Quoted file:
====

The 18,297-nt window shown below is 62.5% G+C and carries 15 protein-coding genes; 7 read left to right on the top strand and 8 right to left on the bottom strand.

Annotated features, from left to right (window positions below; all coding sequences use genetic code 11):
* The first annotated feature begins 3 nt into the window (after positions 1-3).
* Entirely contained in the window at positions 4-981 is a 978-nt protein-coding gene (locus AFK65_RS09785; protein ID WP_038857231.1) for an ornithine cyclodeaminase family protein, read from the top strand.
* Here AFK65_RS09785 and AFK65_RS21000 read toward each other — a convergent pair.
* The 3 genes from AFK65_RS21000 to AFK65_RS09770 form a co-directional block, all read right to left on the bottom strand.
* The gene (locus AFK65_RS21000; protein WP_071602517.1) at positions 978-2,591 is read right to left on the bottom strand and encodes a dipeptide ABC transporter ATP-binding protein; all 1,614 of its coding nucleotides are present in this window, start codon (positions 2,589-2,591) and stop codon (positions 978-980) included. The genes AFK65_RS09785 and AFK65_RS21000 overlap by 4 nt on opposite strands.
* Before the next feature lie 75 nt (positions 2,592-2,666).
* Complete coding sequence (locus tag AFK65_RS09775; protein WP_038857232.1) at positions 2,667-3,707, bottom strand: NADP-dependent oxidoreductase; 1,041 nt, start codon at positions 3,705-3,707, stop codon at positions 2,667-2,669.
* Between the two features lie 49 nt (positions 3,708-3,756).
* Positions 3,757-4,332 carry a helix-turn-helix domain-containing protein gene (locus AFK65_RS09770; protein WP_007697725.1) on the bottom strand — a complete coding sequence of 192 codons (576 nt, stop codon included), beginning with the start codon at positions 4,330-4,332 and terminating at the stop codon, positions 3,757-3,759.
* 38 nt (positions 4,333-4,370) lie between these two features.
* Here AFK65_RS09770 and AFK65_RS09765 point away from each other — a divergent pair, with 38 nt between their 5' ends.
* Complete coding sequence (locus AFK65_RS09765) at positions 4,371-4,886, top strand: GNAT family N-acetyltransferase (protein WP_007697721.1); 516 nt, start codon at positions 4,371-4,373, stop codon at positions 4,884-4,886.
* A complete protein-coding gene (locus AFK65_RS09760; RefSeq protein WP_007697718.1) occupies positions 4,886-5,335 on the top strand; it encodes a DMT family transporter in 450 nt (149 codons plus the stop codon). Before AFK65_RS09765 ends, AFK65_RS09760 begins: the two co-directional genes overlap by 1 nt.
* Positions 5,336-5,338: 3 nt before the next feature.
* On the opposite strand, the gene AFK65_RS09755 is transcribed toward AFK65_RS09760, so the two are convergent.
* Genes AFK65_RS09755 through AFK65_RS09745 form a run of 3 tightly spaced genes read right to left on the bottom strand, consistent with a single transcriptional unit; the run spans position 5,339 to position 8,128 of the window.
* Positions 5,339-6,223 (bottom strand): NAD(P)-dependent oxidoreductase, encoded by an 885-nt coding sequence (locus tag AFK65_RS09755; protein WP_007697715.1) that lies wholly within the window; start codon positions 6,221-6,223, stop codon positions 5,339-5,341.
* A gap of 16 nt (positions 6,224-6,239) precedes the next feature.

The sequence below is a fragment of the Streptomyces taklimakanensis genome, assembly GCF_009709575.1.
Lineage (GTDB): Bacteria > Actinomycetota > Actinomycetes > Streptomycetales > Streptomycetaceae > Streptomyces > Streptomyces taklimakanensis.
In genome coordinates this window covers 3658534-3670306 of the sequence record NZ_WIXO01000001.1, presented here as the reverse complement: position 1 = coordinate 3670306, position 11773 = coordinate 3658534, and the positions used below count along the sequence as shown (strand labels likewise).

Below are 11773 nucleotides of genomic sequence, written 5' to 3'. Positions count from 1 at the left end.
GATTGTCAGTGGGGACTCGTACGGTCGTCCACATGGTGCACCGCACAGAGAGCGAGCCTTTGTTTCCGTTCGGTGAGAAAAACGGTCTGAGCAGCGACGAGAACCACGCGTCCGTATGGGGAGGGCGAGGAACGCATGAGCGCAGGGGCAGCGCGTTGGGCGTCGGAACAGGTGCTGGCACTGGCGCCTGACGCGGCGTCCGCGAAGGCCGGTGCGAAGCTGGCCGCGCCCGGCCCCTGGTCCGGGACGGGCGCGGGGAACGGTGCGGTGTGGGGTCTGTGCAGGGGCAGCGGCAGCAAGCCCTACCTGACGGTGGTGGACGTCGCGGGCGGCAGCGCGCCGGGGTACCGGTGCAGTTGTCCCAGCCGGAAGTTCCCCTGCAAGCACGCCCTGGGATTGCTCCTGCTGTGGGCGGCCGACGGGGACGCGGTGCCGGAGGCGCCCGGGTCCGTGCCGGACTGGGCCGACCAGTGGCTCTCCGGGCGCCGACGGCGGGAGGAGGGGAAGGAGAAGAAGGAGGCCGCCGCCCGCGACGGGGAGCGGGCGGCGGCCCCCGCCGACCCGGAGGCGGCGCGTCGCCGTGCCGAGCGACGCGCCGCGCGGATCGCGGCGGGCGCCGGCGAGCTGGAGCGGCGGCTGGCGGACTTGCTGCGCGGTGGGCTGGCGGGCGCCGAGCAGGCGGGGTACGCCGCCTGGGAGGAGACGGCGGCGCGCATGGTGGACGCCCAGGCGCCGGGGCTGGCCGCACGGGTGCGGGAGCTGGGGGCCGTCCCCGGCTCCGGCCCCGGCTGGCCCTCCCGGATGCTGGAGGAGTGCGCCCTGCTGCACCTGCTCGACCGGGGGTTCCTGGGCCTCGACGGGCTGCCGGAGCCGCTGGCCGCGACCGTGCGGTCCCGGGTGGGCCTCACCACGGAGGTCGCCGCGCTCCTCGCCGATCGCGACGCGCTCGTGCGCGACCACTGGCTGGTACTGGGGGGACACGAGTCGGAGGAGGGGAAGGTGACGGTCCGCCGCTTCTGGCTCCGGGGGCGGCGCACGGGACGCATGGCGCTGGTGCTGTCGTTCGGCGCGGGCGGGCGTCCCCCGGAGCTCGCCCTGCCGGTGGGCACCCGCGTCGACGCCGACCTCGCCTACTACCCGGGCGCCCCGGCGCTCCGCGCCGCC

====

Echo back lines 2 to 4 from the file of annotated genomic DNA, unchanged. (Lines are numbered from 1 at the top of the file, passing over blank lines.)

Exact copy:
Annotated features, from left to right (window positions below; all coding sequences use genetic code 11):
* The first annotated feature begins 3 nt into the window (after positions 1-3).
* Entirely contained in the window at positions 4-981 is a 978-nt protein-coding gene (locus AFK65_RS09785; protein ID WP_038857231.1) for an ornithine cyclodeaminase family protein, read from the top strand.